Ideas to Jumpstart Prayer, from Revive Our Hearts
It is so important to cultivate prayer in our ministries, and this article as several ideas for that. The first point, pray now, is something I am trying to do more of in my life.
My experience has been that many believers aren’t opposed to prayer, but they don’t really feel effective while doing it. The contexts feel boring, they don’t have time, or they just don’t know what to say. So here are a few ideas to jumpstart prayer in your church or ministry.
Managing the Overwhelming Prayer List, also from Revive Our Hearts
We long to be leaders who are true to our promise to pray. Our hope is that when we commit to intercede for someone, then it’s equally true we’ll follow through. Without a system for prayer I’m guilty of forgetting, so I offer an adaptable method to organize your prayer life.
This is a simple idea for a prayer system. I have used PrayerMate, this is kind of a paper version of that.
4 Questions To Answer Every Time You Schedule a Meeting, Selma Wilson
Meetings are one of the most strategic decisions you will make as a leader. Meetings can be a driving force for developing people, advancing opportunities, and solving challenges effectively. They can reinforce mission, values, and operational milestones serving to guard alignment and anchor a culture. Meetings can also become a waste of time and an organizational drain rather than an organizational accelerator.
Well, the quote says it all. If you are in charge of planning meetings for your women’s ministry, this is worth the quick read.
This is an interesting perspective on using facebook to enter another’s sorrow…
… those who might never talk in person about their grief will sometimes write about it on a blog or Facebook page. They are more comfortable sharing it that way and perhaps more comfortable receiving expressions of caring that way too.
Not long ago, I asked my pastor about the difference between meditation and prayer, as the two can be hard to distinguish. He replied, “In Scripture, God speaks to us. In prayer, we speak to him. What he says to us prompts what we say to him.”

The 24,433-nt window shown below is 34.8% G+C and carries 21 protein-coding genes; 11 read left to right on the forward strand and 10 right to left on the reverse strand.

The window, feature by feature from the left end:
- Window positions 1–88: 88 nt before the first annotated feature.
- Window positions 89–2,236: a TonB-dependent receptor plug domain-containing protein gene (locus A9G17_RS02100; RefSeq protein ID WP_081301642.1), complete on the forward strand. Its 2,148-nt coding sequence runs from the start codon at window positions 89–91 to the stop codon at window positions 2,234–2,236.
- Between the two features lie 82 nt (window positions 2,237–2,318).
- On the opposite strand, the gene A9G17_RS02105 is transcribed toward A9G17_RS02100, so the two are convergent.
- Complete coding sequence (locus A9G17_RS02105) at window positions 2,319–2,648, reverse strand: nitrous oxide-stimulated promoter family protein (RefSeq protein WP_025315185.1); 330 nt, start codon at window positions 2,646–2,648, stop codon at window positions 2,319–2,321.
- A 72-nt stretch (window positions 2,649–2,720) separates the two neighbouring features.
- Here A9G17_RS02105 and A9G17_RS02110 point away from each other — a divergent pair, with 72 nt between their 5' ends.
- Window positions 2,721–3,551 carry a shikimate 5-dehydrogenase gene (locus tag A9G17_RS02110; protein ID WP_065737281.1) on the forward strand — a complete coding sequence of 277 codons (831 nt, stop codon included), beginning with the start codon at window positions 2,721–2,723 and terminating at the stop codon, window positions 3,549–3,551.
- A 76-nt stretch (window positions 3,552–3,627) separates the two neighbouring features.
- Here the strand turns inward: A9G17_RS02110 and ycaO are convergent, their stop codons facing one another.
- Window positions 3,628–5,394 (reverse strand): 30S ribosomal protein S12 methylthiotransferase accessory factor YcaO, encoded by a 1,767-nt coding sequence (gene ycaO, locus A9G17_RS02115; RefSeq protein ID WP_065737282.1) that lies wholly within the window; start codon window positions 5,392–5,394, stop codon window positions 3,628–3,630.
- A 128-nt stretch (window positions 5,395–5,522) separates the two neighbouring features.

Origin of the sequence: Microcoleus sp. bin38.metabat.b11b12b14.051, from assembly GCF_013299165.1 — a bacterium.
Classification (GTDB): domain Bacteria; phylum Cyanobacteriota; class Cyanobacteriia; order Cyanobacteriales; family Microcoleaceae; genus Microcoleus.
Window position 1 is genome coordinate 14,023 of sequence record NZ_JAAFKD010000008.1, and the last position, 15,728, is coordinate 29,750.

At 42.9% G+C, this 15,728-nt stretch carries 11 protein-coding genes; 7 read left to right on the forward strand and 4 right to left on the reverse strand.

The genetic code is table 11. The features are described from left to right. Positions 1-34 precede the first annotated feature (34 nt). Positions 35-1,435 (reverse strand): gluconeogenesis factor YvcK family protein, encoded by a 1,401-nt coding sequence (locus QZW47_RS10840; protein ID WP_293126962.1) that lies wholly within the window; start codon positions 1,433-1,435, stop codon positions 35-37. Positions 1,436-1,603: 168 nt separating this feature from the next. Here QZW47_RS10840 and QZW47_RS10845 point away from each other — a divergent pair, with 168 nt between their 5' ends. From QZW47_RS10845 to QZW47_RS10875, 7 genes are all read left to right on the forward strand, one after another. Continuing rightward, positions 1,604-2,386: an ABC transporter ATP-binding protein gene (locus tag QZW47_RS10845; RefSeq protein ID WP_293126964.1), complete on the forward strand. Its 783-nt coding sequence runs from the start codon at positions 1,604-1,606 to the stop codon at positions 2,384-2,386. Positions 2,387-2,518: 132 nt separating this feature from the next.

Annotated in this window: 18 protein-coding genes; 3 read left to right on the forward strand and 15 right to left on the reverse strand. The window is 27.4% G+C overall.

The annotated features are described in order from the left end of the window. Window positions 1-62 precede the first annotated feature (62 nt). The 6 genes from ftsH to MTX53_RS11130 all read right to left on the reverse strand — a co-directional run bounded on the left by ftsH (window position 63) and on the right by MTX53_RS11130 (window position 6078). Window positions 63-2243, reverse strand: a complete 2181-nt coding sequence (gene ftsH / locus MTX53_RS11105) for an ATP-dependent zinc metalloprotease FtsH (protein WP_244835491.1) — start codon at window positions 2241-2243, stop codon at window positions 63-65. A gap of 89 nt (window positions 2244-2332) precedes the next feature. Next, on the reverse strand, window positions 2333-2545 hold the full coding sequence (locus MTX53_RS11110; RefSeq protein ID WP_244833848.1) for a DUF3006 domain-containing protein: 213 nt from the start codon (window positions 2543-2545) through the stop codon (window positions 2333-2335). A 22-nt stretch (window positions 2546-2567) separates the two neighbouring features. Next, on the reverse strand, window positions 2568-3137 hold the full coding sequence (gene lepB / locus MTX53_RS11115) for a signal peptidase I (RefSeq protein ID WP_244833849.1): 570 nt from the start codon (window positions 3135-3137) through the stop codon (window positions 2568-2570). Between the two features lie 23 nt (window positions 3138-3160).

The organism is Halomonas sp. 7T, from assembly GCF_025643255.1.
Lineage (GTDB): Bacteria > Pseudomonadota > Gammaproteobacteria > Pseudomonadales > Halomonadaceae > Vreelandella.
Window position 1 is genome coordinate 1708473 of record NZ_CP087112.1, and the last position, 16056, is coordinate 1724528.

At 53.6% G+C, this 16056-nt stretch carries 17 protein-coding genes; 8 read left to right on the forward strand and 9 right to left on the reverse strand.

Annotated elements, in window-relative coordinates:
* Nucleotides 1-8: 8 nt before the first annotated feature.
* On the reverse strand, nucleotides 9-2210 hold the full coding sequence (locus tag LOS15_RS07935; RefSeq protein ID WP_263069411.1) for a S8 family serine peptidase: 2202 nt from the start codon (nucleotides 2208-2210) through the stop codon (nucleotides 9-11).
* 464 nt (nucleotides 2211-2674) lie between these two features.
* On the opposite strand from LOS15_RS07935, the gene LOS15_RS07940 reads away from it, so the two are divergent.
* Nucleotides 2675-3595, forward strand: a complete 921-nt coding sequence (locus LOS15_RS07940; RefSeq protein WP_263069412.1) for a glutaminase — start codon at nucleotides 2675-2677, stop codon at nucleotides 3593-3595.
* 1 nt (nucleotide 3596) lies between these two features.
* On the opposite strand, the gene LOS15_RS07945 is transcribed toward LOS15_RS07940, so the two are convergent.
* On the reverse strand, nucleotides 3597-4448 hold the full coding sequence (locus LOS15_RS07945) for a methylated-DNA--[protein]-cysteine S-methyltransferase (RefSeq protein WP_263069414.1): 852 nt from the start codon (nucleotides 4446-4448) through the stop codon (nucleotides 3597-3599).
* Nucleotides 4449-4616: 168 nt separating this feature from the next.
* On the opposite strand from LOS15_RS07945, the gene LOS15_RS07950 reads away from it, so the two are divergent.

To meditate, then, is to think deeply about what God has said to us in Scripture and to prepare our minds and hearts for prayer. Scripture fuels meditation, and meditation fuels prayer.
But what exactly does meditation look like? The Psalms give at least five steps for meditating on God’s Word. We meditate to focus, understand, remember, worship, and apply.
I just signed up so I haven’t had a chance to look this over, but I am excited to. It is a free online course on the book of Genesis from Dallas Theological Seminary:
Genesis is taught by Dr. James Allman, DTS professor of Old Testament Studies. We believe that the whole Bible, as Paul says in Timothy, is “useful for teaching, rebuking, correcting, and training in righteousness”. That’s why we’ve made this course, Genesis, free for the first time.
A weekly roundup of interesting articles around the web:
Teaching The Word
Summary of the OIA Method
Knowable Word has a good explanation of a Bible study that has been around for ages:
“The wonder of the OIA method is that it allows the text to speak to us, rather than reading our own meaning into the text. The beauty of the OIA method is that it can be taught at seminary and get very, very deep, or it can be taught to the youngest children, enabling them as well to know the Lord in his Word.” Check out Summary of the OIA Method.